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Artwork copyright Cynthia Camlin. Photo courtesy of the artist.

Pioneer Elementary Curated Collection in Shelton, curated by Dawna Holloway, 2021

"Art is, simply put, a way for all of us to see the world. Sometimes that involves seeing the world clearly, sometimes it’s a new way of looking at the familiar.

The works from these twenty-one artists reinforce that there are as many ways to think about, talk about, and share how we understand our world as there are people. The range of artworks, mediums, styles, and approaches have been selected to inspire and provoke. This array of visions can act as a subtle lesson that art can be created from something as simple as pencil and paper, or as complex as astrophotography.

A drawing like Linda Carlin’s carries the message that art need not be complicated to be meaningful. Her techniques and subjects are within the grasp of beginners, yet reward a lifetime of study. At the same time, works by Diem Chau teach us that even the pencil itself can be the focus of an artist’s intense gaze, transformed into something sculptural and compelling.

Sometimes approaches overlap. Sharon Marcus’ tapestry installations explore abstracted landscapes and other subjects, using a utilitarian technique – weaving – to create her artworks. Chehalis master basket maker Hazel Pete literally weaves the landscape (cattail, bear grass, cedar bark) into her work, making a case for no separation between utility and aesthetic. Art can have use value, and in fact it has a wide variety.

From the “traditional” art approach of the romantically realistic Northwest painting by John Rizzotto, to the intricate, abstract, geometric pattern of the beaded traditional Yakima belt, we can understand that ways of responding to place, space, and time have roots that run deep.

Artists can use similar materials and head in vastly different directions. Cynthia Camlin and Colleen Bratton both use plywood and paint to create unusual three-dimensional artworks. Camlin’s abstract imagery explores environmental and geological change while evoking mathematical patterning. Bratton’s playful, figurative works with acrylic paint and yarn have a social dimension. Meanwhile, Tuan Nguyen shows us that painting can define its own frame – stretching canvas to echo the shape of the spiderweb that is its central object.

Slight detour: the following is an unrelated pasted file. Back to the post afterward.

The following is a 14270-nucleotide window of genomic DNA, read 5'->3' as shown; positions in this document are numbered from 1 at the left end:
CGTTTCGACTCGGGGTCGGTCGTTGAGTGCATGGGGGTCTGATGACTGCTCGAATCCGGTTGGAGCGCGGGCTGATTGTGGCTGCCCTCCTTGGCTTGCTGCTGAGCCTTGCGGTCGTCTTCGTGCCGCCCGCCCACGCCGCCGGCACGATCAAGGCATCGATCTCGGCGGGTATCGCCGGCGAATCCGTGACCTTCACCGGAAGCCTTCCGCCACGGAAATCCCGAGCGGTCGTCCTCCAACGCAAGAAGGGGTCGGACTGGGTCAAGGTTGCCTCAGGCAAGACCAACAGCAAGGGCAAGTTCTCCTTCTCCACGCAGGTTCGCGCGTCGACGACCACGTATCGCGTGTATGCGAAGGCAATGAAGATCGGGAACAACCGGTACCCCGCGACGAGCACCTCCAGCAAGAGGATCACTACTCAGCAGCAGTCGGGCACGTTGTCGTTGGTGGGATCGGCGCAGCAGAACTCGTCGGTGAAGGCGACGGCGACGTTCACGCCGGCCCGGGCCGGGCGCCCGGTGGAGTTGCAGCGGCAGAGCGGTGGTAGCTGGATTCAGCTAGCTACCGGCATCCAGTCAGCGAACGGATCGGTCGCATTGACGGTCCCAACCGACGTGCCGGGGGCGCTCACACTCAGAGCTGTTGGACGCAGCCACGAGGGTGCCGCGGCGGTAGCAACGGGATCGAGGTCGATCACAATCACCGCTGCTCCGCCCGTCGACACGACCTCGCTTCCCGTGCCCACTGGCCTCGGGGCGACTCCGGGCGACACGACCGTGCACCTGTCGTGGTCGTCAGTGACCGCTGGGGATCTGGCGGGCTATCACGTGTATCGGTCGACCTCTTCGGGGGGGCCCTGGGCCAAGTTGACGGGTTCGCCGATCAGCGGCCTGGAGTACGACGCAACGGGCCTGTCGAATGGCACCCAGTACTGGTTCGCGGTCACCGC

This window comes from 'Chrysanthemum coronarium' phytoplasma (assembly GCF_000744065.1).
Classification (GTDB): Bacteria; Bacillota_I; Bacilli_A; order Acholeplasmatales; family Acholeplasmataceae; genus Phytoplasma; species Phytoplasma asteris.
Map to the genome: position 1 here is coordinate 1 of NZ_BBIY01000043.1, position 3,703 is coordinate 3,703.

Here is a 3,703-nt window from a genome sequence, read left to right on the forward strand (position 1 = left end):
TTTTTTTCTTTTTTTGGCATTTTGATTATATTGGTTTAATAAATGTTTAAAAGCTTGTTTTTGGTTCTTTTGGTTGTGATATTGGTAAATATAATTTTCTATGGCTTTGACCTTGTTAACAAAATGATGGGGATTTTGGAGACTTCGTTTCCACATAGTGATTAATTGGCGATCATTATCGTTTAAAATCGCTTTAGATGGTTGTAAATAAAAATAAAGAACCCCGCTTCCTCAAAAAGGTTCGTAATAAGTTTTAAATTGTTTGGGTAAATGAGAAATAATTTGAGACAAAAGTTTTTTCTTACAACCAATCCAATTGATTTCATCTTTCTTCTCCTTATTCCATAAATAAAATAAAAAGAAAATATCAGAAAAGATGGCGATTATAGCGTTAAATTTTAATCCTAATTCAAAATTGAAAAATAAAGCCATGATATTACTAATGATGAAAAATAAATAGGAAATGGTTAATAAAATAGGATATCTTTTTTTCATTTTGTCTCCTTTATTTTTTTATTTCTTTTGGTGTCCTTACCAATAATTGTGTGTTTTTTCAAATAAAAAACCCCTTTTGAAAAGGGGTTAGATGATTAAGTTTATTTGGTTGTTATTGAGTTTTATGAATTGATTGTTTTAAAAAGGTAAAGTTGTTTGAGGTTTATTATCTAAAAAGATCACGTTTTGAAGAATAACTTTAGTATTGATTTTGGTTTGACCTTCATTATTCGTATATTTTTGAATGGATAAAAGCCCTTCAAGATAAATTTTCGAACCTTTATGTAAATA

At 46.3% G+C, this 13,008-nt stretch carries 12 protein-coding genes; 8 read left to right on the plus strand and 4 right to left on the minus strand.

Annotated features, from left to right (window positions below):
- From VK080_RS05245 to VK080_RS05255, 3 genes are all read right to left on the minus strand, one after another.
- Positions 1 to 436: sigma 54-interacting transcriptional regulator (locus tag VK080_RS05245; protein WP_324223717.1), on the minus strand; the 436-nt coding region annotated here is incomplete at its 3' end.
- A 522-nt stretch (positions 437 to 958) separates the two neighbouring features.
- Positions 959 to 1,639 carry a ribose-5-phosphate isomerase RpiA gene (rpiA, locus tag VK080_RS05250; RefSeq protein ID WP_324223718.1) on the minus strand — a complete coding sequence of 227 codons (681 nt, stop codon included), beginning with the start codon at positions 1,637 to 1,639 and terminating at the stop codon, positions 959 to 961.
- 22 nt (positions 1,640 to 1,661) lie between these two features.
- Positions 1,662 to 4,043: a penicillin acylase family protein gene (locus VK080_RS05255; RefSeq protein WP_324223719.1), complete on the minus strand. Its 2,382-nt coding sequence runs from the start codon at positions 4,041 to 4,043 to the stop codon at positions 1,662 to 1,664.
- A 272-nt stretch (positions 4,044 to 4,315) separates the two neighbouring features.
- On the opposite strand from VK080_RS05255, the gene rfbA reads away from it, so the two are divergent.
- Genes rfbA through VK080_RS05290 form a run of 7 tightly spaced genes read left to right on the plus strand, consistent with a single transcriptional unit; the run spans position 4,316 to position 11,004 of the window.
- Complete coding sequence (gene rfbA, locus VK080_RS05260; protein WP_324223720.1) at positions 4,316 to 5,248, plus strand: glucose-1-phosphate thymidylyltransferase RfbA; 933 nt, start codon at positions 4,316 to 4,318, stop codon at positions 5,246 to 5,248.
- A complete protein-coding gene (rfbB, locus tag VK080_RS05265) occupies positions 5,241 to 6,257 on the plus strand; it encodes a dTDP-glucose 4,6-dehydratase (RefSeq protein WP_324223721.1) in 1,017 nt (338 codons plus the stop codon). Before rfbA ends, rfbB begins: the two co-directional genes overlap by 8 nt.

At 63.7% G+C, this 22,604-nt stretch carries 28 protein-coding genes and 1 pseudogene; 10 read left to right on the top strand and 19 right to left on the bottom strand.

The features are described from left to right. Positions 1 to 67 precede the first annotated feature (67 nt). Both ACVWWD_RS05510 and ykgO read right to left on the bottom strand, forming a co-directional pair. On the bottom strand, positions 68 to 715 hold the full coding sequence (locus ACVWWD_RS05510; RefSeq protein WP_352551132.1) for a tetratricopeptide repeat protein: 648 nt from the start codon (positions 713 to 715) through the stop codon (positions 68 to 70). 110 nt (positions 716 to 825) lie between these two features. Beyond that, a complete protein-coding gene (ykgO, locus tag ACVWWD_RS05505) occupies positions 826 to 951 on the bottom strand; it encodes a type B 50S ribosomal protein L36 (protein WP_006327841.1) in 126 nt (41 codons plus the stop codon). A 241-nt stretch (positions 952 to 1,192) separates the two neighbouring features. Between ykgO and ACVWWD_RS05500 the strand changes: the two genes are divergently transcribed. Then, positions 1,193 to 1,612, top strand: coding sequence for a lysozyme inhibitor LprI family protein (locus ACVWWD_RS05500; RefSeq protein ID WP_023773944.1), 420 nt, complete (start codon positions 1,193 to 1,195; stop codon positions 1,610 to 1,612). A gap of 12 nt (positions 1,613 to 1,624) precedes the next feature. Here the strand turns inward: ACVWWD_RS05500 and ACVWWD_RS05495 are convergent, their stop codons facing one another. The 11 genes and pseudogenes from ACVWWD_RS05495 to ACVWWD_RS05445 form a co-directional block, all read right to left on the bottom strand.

Artists vary in where they draw inspiration. Rather than starting with an idea in mind, Marilyn Frasca lays down a monotype print onto paper and then, after much contemplation, teases out the final, more representational forms using pastels – similar to sculptors who “find what’s already in the rock” as they carve. Ruza Erceg took a different approach to waiting for work to emerge: she began a painting career at age 63 after having emigrated to the U.S. and raising nine children. She draws from the well of memory, painting her Yugoslavian homeland.

Photographers Christian French and Daniel Carrillo have different approaches to how they tackle our understanding of the world and our role in it. By staging found objects and photographing them as if they are performing an opera, French aims for a kind of imaginal intimacy. He suggests that play (and plays) are happening all around us: even the junk drawer is alive in his vision. Carrillo turns his camera, and his telescope, into an artistic lens to view space at a much vaster scale, aiming beyond light pollution to peer into the mystery of this world we find ourselves in together.

Art is not something that exists somewhere else, in special, sanctified spaces like museums. It is a tool to investigate and a language to express our vision of the world. Examples like these remind all of us (students and teachers alike) that art and its expression is always available to us."

–Dawna Holloway, curator for Pioneer Elementary, Shelton School District, in Shelton, Mason County, Western Washington (May 2021).

This collection also includes thirteen re-sited artwo